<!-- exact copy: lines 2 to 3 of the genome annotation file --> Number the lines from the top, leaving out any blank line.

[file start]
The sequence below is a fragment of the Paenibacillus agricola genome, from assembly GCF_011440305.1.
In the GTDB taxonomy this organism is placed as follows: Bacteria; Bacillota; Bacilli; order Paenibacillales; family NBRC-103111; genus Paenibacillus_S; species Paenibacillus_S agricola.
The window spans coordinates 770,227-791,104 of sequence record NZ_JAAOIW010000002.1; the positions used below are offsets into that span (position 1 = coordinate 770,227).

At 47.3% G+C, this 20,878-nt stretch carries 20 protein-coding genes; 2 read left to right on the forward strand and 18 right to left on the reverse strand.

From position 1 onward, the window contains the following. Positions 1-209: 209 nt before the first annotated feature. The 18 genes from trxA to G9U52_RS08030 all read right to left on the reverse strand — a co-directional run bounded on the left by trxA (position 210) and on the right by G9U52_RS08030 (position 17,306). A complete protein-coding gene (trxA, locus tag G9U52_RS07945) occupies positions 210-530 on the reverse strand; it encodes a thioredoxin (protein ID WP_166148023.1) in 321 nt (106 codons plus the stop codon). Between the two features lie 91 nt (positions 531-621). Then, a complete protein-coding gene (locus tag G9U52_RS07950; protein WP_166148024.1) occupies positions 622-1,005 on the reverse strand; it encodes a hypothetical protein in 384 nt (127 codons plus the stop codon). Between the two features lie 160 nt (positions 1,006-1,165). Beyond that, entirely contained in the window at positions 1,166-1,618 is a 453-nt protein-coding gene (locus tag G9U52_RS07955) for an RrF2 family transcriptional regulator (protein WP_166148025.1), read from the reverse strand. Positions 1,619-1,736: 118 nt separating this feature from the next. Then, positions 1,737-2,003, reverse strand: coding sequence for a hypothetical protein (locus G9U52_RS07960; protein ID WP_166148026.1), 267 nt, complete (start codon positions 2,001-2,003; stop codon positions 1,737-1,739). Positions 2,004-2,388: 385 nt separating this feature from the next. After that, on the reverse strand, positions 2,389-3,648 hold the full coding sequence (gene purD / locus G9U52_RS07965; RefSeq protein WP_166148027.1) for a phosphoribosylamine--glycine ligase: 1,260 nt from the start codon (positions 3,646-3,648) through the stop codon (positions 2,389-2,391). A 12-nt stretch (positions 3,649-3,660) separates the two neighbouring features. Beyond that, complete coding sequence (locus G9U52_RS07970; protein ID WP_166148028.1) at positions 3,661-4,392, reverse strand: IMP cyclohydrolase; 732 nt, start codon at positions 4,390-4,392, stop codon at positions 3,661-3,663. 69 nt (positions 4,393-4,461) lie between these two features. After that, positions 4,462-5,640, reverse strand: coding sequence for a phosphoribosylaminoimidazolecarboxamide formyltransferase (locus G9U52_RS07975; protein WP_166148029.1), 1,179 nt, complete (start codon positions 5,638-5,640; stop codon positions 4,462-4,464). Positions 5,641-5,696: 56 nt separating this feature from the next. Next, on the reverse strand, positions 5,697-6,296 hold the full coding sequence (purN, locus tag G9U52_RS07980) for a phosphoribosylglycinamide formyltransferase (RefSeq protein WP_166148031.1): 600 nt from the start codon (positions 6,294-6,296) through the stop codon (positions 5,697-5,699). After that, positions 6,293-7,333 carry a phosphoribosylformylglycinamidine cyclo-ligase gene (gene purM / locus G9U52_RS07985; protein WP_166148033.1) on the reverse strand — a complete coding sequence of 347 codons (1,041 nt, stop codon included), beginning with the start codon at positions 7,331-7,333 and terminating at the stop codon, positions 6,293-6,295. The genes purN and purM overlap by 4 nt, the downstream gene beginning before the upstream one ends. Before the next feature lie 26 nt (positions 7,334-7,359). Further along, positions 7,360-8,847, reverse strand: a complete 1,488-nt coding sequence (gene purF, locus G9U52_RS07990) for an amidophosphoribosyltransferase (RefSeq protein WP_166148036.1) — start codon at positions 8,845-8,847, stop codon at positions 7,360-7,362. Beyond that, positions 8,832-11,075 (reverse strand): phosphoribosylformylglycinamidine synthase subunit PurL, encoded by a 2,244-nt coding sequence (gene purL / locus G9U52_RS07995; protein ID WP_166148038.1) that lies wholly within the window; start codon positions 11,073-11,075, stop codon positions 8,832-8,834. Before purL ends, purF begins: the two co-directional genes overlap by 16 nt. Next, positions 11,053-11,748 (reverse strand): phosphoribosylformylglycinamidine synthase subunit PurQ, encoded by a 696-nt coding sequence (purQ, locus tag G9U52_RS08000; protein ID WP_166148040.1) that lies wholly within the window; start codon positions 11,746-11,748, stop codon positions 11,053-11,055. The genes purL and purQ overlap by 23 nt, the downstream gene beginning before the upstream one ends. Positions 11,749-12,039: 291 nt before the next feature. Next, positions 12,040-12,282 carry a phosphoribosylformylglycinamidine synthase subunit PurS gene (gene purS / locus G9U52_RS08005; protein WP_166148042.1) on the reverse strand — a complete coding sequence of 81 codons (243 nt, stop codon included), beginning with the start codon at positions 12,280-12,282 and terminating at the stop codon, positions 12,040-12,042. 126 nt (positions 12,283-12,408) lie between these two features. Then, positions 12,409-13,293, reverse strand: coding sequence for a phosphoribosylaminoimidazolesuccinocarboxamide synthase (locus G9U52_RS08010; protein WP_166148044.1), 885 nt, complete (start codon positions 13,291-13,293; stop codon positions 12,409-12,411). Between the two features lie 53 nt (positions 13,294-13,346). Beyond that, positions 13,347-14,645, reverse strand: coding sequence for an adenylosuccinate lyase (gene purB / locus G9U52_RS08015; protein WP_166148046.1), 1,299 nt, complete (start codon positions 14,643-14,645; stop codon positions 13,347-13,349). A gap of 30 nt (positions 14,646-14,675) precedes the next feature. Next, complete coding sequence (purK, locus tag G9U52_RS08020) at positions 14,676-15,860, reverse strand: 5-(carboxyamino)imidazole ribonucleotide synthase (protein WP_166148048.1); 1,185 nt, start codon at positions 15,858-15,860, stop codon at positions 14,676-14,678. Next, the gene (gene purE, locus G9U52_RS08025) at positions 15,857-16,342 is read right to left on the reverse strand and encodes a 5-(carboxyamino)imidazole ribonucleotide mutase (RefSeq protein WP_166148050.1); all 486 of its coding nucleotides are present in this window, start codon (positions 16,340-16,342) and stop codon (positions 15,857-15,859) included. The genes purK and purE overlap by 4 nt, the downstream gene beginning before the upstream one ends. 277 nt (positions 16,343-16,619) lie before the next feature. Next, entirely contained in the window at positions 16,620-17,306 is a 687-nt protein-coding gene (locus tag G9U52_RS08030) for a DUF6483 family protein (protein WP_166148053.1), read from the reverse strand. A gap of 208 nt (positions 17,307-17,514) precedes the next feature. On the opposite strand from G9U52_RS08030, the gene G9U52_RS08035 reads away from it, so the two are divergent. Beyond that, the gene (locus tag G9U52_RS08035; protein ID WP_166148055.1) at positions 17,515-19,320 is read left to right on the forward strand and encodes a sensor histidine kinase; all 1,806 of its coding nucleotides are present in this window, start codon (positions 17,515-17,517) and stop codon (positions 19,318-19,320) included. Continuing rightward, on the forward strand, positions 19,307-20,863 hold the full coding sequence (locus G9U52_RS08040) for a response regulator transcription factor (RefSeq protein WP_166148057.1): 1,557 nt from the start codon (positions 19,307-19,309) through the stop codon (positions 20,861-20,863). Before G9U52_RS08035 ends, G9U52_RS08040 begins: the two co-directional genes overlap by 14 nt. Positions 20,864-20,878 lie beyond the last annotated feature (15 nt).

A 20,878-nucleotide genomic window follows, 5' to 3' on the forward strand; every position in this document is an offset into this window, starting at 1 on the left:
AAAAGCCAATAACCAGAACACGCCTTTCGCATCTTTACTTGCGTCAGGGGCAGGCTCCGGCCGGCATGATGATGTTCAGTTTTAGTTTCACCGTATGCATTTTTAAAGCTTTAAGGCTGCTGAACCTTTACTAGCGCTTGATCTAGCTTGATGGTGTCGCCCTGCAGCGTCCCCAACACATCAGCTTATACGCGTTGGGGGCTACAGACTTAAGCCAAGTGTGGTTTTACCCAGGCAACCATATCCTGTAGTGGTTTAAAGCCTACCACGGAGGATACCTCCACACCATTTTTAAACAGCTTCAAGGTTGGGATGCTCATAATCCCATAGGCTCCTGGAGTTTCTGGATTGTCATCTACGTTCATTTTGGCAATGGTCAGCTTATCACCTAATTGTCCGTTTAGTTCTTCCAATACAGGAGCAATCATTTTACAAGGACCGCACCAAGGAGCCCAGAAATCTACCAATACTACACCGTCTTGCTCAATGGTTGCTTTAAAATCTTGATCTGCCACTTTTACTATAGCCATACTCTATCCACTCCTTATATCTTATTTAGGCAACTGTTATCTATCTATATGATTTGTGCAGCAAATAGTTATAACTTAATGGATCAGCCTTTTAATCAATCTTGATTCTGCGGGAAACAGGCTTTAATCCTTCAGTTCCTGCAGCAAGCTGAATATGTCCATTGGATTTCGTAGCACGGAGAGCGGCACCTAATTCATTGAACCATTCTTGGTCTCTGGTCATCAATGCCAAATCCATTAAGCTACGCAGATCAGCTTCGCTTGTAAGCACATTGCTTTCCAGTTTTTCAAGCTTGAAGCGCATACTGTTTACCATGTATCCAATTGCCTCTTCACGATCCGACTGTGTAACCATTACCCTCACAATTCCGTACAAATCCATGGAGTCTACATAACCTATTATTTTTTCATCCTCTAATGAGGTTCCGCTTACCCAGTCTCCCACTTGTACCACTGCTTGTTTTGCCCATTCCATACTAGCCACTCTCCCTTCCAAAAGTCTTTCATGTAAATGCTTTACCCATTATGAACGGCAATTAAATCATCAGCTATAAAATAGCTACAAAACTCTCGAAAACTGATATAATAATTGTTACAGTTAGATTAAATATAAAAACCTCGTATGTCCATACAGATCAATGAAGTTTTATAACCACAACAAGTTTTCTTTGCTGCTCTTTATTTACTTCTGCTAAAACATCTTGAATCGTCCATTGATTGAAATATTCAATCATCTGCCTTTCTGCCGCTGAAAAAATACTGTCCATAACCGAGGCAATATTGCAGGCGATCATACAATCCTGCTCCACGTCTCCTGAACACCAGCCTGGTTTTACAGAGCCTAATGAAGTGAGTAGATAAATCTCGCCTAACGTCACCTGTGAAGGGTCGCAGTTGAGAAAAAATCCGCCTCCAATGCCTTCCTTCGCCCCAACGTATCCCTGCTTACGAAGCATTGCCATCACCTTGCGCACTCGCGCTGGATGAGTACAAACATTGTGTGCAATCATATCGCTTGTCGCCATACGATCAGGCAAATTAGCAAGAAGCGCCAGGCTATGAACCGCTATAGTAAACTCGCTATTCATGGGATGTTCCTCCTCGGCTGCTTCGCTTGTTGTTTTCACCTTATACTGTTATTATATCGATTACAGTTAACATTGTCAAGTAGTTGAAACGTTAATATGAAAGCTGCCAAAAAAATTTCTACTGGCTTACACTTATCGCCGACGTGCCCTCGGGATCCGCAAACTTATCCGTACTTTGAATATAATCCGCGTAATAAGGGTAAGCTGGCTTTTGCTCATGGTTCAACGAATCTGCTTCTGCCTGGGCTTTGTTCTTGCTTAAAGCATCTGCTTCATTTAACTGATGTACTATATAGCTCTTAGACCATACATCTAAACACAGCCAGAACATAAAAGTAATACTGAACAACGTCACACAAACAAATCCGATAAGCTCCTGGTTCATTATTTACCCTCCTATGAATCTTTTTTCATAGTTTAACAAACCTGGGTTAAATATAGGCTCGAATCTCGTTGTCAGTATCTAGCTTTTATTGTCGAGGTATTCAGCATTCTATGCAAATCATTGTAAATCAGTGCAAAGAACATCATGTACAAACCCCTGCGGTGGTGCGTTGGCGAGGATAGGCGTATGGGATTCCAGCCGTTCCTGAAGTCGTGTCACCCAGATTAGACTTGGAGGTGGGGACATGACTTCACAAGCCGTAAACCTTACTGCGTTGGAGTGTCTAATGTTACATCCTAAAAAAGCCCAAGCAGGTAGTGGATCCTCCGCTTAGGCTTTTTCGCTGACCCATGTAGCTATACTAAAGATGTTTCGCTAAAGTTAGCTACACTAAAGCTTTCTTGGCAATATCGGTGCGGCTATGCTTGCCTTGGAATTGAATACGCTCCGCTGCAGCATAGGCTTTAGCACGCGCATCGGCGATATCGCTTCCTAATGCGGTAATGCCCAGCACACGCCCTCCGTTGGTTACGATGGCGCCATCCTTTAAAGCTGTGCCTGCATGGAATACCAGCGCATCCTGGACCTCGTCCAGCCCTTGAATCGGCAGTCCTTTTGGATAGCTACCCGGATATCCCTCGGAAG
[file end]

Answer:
In the GTDB taxonomy this organism is placed as follows: Bacteria; Bacillota; Bacilli; order Paenibacillales; family NBRC-103111; genus Paenibacillus_S; species Paenibacillus_S agricola.
The window spans coordinates 770,227-791,104 of sequence record NZ_JAAOIW010000002.1; the positions used below are offsets into that span (position 1 = coordinate 770,227).